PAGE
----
In [45]: s = md.Series(['A', 'B', 'C', 'Aaba', 'Baca', mt.nan, 'CABA', 'dog', 'cat'])

In [46]: s.str.lower().execute()
Out[46]: 
0       a
1       b
2       c
3    aaba
4    baca
5     NaN
6    caba
7     dog
8     cat
dtype: object

Merge

Concat

Mars DataFrame provides various facilities for easily combining together Series and DataFrame objects with various kinds of set logic for the indexes and relational algebra functionality in the case of join / merge-type operations.

Concatenating DataFrame objects together with concat():

In [47]: df = md.DataFrame(mt.random.randn(10, 4))

In [48]: df.execute()
Out[48]: 
          0         1         2         3
0  0.246649 -1.121654 -0.104328  0.469352
1 -0.458209 -1.367174 -0.499511 -0.424648
2  0.811784  0.539248  1.212989 -0.664290
3  0.784364  0.706993  0.607985 -0.030239
4 -0.270892 -0.440902 -1.959573 -0.267640
5 -0.420808  0.426049 -0.155517  0.677272
6  1.103542 -0.592715 -0.277834 -0.741513
7  0.807872 -0.432451  0.639677 -0.576744
8  1.270396  0.992311  0.388719  1.663674
9  1.017798  0.002464 -0.212461 -0.627949

# break it into pieces
In [49]: pieces = [df[:3], df[3:7], df[7:]]

In [50]: md.concat(pieces).execute()
Out[50]: 
          0         1         2         3
0  0.246649 -1.121654 -0.104328  0.469352
1 -0.458209 -1.367174 -0.499511 -0.424648
2  0.811784  0.539248  1.212989 -0.664290
3  0.784364  0.706993  0.607985 -0.030239
4 -0.270892 -0.440902 -1.959573 -0.267640
5 -0.420808  0.426049 -0.155517  0.677272
6  1.103542 -0.592715 -0.277834 -0.741513
7  0.807872 -0.432451  0.639677 -0.576744
8  1.270396  0.992311  0.388719  1.663674
9  1.017798  0.002464 -0.212461 -0.627949

Note

Adding a column to a DataFrame is relatively fast. However, adding a row requires a copy, and may be expensive. We recommend passing a pre-built list of records to the DataFrame constructor instead of building a DataFrame by iteratively appending records to it.

Join

SQL style merges. See the Database style joining section.

In [51]: left = md.DataFrame({'key': ['foo', 'foo'], 'lval': [1, 2]})

In [52]: right = md.DataFrame({'key': ['foo', 'foo'], 'rval': [4, 5]})

In [53]: left.execute()
Out[53]: 
   key  lval
0  foo     1
1  foo     2

In [54]: right.execute()
Out[54]: 
   key  rval
0  foo     4
1  foo     5

In [55]: md.merge(left, right, on='key').execute()
Out[55]: 
   key  lval  rval
0  foo     1     4
1  foo     1     5
2  foo     2     4
3  foo     2     5

Another example that can be given is:

In [56]: left = md.DataFrame({'key': ['foo', 'bar'], 'lval': [1, 2]})

In [57]: right = md.DataFrame({'key': ['foo', 'bar'], 'rval': [4, 5]})

In [58]: left.execute()
Out[58]: 
   key  lval
0  foo     1
1  bar     2

In [59]: right.execute()
Out[59]: 
   key  rval
0  foo     4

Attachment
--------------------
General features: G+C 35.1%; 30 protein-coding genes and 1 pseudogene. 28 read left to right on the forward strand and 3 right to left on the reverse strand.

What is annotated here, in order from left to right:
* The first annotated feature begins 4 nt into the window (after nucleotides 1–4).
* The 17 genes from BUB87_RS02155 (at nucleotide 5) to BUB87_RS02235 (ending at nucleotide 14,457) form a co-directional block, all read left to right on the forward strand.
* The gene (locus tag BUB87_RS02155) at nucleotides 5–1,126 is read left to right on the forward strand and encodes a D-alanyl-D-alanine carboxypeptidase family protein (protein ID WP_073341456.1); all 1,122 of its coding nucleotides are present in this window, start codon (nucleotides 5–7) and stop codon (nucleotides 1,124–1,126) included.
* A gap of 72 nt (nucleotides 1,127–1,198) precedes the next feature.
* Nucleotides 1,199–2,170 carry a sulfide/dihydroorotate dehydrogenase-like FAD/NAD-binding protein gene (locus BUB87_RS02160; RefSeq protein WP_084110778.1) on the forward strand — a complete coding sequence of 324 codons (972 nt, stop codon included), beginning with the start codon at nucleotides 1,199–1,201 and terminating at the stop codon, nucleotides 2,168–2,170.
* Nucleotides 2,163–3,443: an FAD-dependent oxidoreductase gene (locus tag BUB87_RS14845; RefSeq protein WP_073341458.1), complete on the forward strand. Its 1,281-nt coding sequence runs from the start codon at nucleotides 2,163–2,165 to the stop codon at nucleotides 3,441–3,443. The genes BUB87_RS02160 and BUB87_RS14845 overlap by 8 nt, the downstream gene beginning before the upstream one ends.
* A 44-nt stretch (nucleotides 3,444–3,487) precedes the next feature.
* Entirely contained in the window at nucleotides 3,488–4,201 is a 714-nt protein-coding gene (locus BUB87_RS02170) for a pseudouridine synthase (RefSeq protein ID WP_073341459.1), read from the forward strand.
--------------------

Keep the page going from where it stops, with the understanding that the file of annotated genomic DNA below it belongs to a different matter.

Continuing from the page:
1  bar     5

In [60]: md.merge(left, right, on='key').execute()
Out[60]: 
   key  lval  rval
0  foo     1     4
1  bar     2     5

Grouping

By “group by” we are referring to a process involving one or more of the following steps:

  • Splitting the data into groups based on some criteria

  • Applying a function to each group independently

  • Combining the results into a data structure

In [61]: df = md.DataFrame({'A': ['foo', 'bar', 'foo', 'bar',
   ....:                          'foo', 'bar', 'foo', 'foo'],
   ....:                    'B': ['one', 'one', 'two', 'three',
   ....:                          'two', 'two', 'one', 'three'],
   ....:                    'C': mt.random.randn(8),
   ....:                    'D': mt.random.randn(8)})
   ....: 

In [62]: df.execute()
Out[62]: 
     A      B         C         D
0  foo    one  0.201133 -0.509286
1  bar    one -2.486497  0.819362
2  foo    two  1.592384 -0.388189
3  bar  three -0.417854  1.898835
4  foo    two  0.740800  1.337719
5  bar    two  1.446650 -1.069157
6  foo    one  0.221476  0.364358
7  foo  three -2.080049  0.660333

Grouping and then applying the sum() function to the resulting groups.

In [63]: df.groupby('A').sum().execute()
Out[63]: 
            C         D
A                      
bar -1.457701  1.649041
foo  0.675743  1.464934

Grouping by multiple columns forms a hierarchical index, and again we can apply the sum function.

In [64]: df.groupby(['A', 'B']).sum().execute()
Out[64]: 
                  C         D
A   B                        
foo one    0.422608 -0.144929
    two    2.333184  0.949530
    three -2.080049  0.660333
bar one   -2.486497  0.819362
    two    1.446650 -1.069157
    three -0.417854  1.898835

Plotting

We use the standard convention for referencing the matplotlib API:

In [65]: import matplotlib.pyplot as plt

In [66]: plt.close('all')
In [67]: ts = md.Series(mt.random.randn(1000),
   ....:                index=md.date_range('1/1/2000', periods=1000))
   ....: 

In [68]: ts = ts.cumsum()

In [69]: ts.plot()
Out[69]: <AxesSubplot:>
../../_images/series_plot_basic.png

On a DataFrame, the plot() method is a convenience to plot all of the columns with labels:

In [70]: df = md.DataFrame(mt.random.randn(1000, 4), index=ts.index,
   ....:                   columns=['A', 'B', 'C', 'D'])
   ....: 

In [71]: df = df.cumsum()

In [72]: plt.figure()
Out[72]: <Figure size 640x480 with 0 Axes>

In [73]: df.plot()
Out[73]: <AxesSubplot:>

In [74]: plt.legend(loc='best')
Out[74]: <matplotlib.legend.Legend at 0x7fdbe38ab610>
../../_images/frame_plot_basic.png

Getting data in/out

CSV

In [75]: df.to_csv('foo.csv').execute()
Out[75]: 
Empty DataFrame
Columns: []
Index: []

Reading from a csv file.

In [76]: md.read_csv('foo.csv').execute()
Out[76]: 
     Unnamed: 0          A          B          C          D
0    2000-01-01  -1.454651   0.225538   1.767234  -0.485952
1    2000-01-02  -0.546805   1.627389   0.665487  -1.909533
2    2000-01-03  -1.798785   1.505491   1.635632  -1.852234
3    2000-01-04  -1.562943   1.479468   0.569763  -2.766721
4    2000-01-05  -2.095900   1.169591   0.538246  -3.097193
..          ...        ...        ...        ...        ...
995  2002-09-22 -21.399585 -93.954730 -23.808535  19.700636
996  2002-09-23 -20.846456 -94.806360 -22.291834  21.326204
997  2002-09-24 -21.792252 -95.241904 -22.437903  20.599168
998  2002-09-25 -21.230538 -96.136098 -22.841493  19.696823
999  2002-09-26 -22.219553 -93.998680 -23.032008  19.539431

[1000 rows x 5 columns]